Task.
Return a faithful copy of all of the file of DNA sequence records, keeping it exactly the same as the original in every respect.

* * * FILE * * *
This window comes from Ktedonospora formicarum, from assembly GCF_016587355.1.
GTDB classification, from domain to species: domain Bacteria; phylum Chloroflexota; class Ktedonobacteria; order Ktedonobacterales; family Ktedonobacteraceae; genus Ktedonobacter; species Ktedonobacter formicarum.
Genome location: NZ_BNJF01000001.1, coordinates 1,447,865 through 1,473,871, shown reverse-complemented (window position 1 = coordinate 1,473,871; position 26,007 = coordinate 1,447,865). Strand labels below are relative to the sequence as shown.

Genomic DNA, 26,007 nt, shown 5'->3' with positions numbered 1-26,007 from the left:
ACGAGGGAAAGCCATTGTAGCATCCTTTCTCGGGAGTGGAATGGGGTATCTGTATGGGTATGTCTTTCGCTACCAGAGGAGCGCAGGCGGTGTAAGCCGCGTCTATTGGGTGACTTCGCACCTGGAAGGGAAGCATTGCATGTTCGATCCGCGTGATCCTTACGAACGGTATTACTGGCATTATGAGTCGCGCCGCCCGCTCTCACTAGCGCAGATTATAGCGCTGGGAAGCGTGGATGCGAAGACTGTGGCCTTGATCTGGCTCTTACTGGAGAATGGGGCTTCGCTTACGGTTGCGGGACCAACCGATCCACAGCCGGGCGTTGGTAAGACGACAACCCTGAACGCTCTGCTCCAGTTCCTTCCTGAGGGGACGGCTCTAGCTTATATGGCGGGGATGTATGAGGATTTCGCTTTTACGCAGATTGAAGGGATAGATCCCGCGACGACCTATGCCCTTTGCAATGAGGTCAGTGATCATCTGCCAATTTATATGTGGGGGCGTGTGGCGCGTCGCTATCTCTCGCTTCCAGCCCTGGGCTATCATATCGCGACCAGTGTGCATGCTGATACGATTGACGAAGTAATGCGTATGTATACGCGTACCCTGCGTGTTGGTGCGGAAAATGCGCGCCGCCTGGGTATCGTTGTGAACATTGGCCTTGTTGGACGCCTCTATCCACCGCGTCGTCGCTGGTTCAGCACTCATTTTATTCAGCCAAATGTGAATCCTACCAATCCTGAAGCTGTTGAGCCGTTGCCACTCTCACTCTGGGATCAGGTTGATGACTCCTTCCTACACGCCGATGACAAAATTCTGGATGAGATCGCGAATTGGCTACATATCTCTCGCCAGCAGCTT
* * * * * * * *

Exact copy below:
This window comes from Ktedonospora formicarum, from assembly GCF_016587355.1.
GTDB classification, from domain to species: domain Bacteria; phylum Chloroflexota; class Ktedonobacteria; order Ktedonobacterales; family Ktedonobacteraceae; genus Ktedonobacter; species Ktedonobacter formicarum.
Genome location: NZ_BNJF01000001.1, coordinates 1,447,865 through 1,473,871, shown reverse-complemented (window position 1 = coordinate 1,473,871; position 26,007 = coordinate 1,447,865). Strand labels below are relative to the sequence as shown.

Genomic DNA, 26,007 nt, shown 5'->3' with positions numbered 1-26,007 from the left:
ACGAGGGAAAGCCATTGTAGCATCCTTTCTCGGGAGTGGAATGGGGTATCTGTATGGGTATGTCTTTCGCTACCAGAGGAGCGCAGGCGGTGTAAGCCGCGTCTATTGGGTGACTTCGCACCTGGAAGGGAAGCATTGCATGTTCGATCCGCGTGATCCTTACGAACGGTATTACTGGCATTATGAGTCGCGCCGCCCGCTCTCACTAGCGCAGATTATAGCGCTGGGAAGCGTGGATGCGAAGACTGTGGCCTTGATCTGGCTCTTACTGGAGAATGGGGCTTCGCTTACGGTTGCGGGACCAACCGATCCACAGCCGGGCGTTGGTAAGACGACAACCCTGAACGCTCTGCTCCAGTTCCTTCCTGAGGGGACGGCTCTAGCTTATATGGCGGGGATGTATGAGGATTTCGCTTTTACGCAGATTGAAGGGATAGATCCCGCGACGACCTATGCCCTTTGCAATGAGGTCAGTGATCATCTGCCAATTTATATGTGGGGGCGTGTGGCGCGTCGCTATCTCTCGCTTCCAGCCCTGGGCTATCATATCGCGACCAGTGTGCATGCTGATACGATTGACGAAGTAATGCGTATGTATACGCGTACCCTGCGTGTTGGTGCGGAAAATGCGCGCCGCCTGGGTATCGTTGTGAACATTGGCCTTGTTGGACGCCTCTATCCACCGCGTCGTCGCTGGTTCAGCACTCATTTTATTCAGCCAAATGTGAATCCTACCAATCCTGAAGCTGTTGAGCCGTTGCCACTCTCACTCTGGGATCAGGTTGATGACTCCTTCCTACACGCCGATGACAAAATTCTGGATGAGATCGCGAATTGGCTACATATCTCTCGCCAGCAGCTT